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Objectivity and research on Pope Pius XII's response to the holocaust - Echo - 04-17-2018

Has anyone come across the work of the Australian Catholic historian Dr. Paul O'Shea? He seems to take a middle-of-the-way approach when it comes to Pius XII and his responses to the Nazi regime and the holocaust. (http://paulonpius.blogspot.com/)

More or less he appears to be saying Pius was a good man but he also had his flaws and he made some serious errors in his responses to the Nazis and the Holocaust. He has praised other authors who have written books which are critical of the Popes and the Church, such as David I. Kertzer (author of The Popes Against The Jews and The Pope and Mussolini) and David Cymet (author of History vs Apologetics) (http://paulonpius.blogspot.com/2012/04/interview-with-david-cymet-history-vs.html).

Here is a review of O'Shea's book A Cross Too Heavy
http://www.catholica.com.au/brianstake/040_bt_print.php


RE: Objectivity and research on Pope Pius XII's response to the holocaust - jovan66102 - 04-17-2018

You know, I always want to ask the Pius haters, 'Exactly what the hell was he supposed to do?!' He saved thousands of Jews. The World Jewish Congress sent him a telegram of thanks at the end of the War for his efforts to save Jews. If he had 'spoken out' as the haters demand, the Vatican would have been occupied in a New York minute, Pius would probably have been dead, and not a single Jew would have been helped.

The world was quite aware of Pius' aid to the Jews until the KGB financed Rolf Hochhuth's smear-job play 'The Deputy' in the early 60s, after Pius had died. Then the secular, anti-Catholic press seized on a communist dirtbag's unhistorical drama and pushed it as 'history'.


RE: Objectivity and research on Pope Pius XII's response to the holocaust - Echo - 04-18-2018

(04-17-2018, 07:30 PM)jovan66102 Wrote: You know, I always want to ask the Pius haters, 'Exactly what the hell was he supposed to do?!' He saved thousands of Jews. The World Jewish Congress sent him a telegram of thanks at the end of the War for his efforts to save Jews. If he had 'spoken out' as the haters demand, the Vatican would have been occupied in a New York minute, Pius would probably have been dead, and not a single Jew would have been helped.

The world was quite aware of Pius' aid to the Jews until the KGB financed Rolf Hochhuth's smear-job play 'The Deputy' in the early 60s, after Pius had died. Then the secular, anti-Catholic press seized on a communist dirtbag's unhistorical drama and pushed it as 'history'.

Quite true. Speaking out publicly against a vicious regime like Nazi Germany and Fascist Italy would not be so easy and would surely have risked more deaths, both Jewish and Catholic. Still, I wish that the Vatican would release all the documents they have in the Secret Archives to the public. There is still so much we probably don't know about Pius XII and his pontificate during the war.


RE: Objectivity and research on Pope Pius XII's response to the holocaust - austenbosten - 04-18-2018

(04-17-2018, 04:45 PM)Echo Wrote: Has anyone come across the work of the Australian Catholic historian Dr. Paul O'Shea? He seems to take a middle-of-the-way approach when it comes to Pius XII and his responses to the Nazi regime and the holocaust. (http://paulonpius.blogspot.com/)

More or less he appears to be saying Pius was a good man but he also had his flaws and he made some serious errors in his responses to the Nazis and the Holocaust. He has praised other authors who have written books which are critical of the Popes and the Church, such as David I. Kertzer (author of The Popes Against The Jews and The Pope and Mussolini) and David Cymet (author of History vs Apologetics) (http://paulonpius.blogspot.com/2012/04/interview-with-david-cymet-history-vs.html).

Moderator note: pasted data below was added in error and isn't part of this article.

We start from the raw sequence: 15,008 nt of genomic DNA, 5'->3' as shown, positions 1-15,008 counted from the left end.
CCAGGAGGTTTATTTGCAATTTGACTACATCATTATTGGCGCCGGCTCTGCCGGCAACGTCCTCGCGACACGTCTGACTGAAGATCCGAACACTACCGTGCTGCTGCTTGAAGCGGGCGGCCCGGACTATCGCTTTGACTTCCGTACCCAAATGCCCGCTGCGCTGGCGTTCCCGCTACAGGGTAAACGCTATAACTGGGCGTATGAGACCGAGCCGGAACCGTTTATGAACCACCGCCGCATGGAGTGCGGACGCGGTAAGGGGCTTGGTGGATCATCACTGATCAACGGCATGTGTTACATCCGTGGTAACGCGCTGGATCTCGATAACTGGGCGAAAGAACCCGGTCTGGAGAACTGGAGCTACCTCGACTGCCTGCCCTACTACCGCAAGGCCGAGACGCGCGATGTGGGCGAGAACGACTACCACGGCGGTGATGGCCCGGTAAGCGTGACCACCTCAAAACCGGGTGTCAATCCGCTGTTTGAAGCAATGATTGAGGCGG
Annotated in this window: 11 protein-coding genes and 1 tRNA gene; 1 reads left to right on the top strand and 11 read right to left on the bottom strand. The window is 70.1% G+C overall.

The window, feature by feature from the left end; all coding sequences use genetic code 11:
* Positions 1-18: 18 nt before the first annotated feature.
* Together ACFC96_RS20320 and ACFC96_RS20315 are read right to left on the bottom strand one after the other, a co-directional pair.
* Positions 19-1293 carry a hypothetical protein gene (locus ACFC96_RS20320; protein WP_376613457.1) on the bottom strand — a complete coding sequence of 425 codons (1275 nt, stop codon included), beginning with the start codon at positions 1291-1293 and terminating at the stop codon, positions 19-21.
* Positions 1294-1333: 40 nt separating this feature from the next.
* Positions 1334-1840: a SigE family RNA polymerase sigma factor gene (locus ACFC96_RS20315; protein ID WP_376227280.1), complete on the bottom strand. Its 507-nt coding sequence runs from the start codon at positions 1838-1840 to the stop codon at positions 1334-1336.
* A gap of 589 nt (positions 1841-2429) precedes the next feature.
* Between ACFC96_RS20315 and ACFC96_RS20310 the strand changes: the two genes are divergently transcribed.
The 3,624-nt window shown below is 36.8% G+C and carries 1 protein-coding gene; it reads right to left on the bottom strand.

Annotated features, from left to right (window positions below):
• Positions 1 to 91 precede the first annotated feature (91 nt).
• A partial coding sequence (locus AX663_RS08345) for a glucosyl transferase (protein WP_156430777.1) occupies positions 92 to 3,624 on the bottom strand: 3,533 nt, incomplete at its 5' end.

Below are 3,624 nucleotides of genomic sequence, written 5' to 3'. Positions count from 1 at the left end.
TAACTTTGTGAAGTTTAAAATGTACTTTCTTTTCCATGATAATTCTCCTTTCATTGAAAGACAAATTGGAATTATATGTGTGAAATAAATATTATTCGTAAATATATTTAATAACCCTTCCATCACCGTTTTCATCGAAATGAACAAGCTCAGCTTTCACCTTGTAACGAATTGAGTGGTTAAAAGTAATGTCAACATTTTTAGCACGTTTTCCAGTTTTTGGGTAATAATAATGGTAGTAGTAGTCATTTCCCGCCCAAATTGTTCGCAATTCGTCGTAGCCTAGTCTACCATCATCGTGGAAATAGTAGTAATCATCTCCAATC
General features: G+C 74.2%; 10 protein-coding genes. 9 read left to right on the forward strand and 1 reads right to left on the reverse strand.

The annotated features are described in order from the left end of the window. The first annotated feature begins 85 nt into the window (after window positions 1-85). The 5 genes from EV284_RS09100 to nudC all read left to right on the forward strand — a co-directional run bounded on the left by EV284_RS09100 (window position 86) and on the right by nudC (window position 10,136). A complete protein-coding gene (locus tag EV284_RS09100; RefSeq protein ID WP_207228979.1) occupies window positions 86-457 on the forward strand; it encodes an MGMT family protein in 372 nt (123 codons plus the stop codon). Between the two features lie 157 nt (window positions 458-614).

Here is a review of O'Shea's book A Cross Too Heavy
http://www.catholica.com.au/brianstake/040_bt_print.php

Most of what is written about is based on propaganda as Jovan said from the Communist-backed play The Deputy. Here one Jewish historian and rabbi said it best about these non-Jewish Catholic critics of Pope Pius XII.

Quote:The Holocaust is simply the biggest club available for liberal Catholics to use against traditional Catholics in their attempt to bash the papacy and thereby to smash traditional Catholic teaching… [T]hese polemics… of lapsed or angry liberal Catholics exploit the tragedy of the Jewish people during the Holocaust to foster their own political agenda.

(04-18-2018, 01:01 AM)Echo Wrote: Quite true. Speaking out publicly against a vicious regime like Nazi Germany and Fascist Italy would not be so easy and would surely have risked more deaths, both Jewish and Catholic. Still, I wish that the Vatican would release all the documents they have in the Secret Archives to the public. There is still so much we probably don't know about Pius XII and his pontificate during the war.

There's no need to. Those who want to have all the documents released just want them to have another way to twist the facts to distort the truth. To say that Pope Pius XII "failed" in the Holocaust is to blame the hero. Pope Pius XII did far more to save Jews than FDR or Churchill did. Pope Pius XII was harboring Jews in the Vatican where he was surrounded eventually by the Nazis, whom Hitler wanted to invade and kidnap him...to say he made serious errors is to display oneself as the most shameful of armchair historians.


RE: Objectivity and research on Pope Pius XII's response to the holocaust - Poche - 04-18-2018

(04-17-2018, 04:45 PM)Echo Wrote: Has anyone come across the work of the Australian Catholic historian Dr. Paul O'Shea? He seems to take a middle-of-the-way approach when it comes to Pius XII and his responses to the Nazi regime and the holocaust. (http://paulonpius.blogspot.com/)

More or less he appears to be saying Pius was a good man but he also had his flaws and he made some serious errors in his responses to the Nazis and the Holocaust. He has praised other authors who have written books which are critical of the Popes and the Church, such as David I. Kertzer (author of The Popes Against The Jews and The Pope and Mussolini) and David Cymet (author of History vs Apologetics) (http://paulonpius.blogspot.com/2012/04/interview-with-david-cymet-history-vs.html).

Here is a review of O'Shea's book A Cross Too Heavy
http://www.catholica.com.au/brianstake/040_bt_print.php